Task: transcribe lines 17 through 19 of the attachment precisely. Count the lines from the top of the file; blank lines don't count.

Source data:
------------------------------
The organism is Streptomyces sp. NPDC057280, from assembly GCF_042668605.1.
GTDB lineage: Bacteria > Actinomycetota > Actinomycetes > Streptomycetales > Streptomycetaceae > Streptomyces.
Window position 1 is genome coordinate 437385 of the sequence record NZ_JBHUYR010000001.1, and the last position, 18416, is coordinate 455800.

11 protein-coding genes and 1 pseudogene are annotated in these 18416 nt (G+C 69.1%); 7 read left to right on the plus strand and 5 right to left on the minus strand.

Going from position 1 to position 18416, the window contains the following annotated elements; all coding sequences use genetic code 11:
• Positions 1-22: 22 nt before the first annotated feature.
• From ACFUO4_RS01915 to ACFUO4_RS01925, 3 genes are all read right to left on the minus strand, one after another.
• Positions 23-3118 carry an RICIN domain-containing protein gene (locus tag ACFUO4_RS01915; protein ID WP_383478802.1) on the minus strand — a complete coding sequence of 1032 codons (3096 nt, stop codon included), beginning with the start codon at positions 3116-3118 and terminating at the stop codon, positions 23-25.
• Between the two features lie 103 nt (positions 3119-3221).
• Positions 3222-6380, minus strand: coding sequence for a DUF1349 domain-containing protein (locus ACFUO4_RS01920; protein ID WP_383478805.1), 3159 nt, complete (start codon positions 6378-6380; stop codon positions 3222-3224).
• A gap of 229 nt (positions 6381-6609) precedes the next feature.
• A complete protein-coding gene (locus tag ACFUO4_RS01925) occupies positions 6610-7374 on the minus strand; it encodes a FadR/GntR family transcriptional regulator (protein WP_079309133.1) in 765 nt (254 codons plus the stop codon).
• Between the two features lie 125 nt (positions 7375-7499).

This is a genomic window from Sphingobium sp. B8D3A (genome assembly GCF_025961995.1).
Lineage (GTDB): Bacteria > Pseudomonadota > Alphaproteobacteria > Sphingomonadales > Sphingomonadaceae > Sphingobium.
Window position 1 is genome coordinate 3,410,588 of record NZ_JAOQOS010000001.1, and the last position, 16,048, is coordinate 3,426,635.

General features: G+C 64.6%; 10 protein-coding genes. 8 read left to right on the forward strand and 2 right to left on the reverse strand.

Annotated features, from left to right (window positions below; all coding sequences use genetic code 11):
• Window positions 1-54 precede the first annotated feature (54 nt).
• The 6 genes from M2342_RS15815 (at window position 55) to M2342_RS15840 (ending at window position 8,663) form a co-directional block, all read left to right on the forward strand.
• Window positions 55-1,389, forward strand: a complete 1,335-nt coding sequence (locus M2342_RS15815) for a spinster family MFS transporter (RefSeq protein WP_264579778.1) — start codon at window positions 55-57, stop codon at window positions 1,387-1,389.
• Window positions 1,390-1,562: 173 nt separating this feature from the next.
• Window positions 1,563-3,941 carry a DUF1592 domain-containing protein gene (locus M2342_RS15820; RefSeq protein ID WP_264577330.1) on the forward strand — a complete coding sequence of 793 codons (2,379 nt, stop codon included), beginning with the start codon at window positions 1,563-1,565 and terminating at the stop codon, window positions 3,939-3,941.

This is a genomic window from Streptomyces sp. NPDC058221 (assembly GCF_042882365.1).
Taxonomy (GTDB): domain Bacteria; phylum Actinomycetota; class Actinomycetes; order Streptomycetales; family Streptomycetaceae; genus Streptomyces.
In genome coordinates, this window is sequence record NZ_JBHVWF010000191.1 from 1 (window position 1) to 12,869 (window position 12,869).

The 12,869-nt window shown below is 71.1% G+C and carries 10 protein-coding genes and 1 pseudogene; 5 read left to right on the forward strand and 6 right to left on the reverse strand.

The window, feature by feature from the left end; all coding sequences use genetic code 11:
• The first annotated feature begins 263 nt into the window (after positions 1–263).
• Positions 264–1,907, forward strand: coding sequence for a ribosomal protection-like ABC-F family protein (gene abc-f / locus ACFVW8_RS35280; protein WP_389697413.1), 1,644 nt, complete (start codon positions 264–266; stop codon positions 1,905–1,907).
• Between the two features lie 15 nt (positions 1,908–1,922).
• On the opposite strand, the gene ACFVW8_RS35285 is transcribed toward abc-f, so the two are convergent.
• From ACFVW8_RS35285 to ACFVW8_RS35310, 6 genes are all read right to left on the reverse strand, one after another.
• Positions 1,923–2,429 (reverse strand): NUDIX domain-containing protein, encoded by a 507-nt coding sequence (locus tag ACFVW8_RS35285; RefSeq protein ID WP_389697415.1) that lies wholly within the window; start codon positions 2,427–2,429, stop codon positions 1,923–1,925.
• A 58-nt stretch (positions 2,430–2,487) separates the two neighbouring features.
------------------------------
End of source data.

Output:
General features: G+C 64.6%; 10 protein-coding genes. 8 read left to right on the forward strand and 2 right to left on the reverse strand.

Annotated features, from left to right (window positions below; all coding sequences use genetic code 11):
• Window positions 1-54 precede the first annotated feature (54 nt).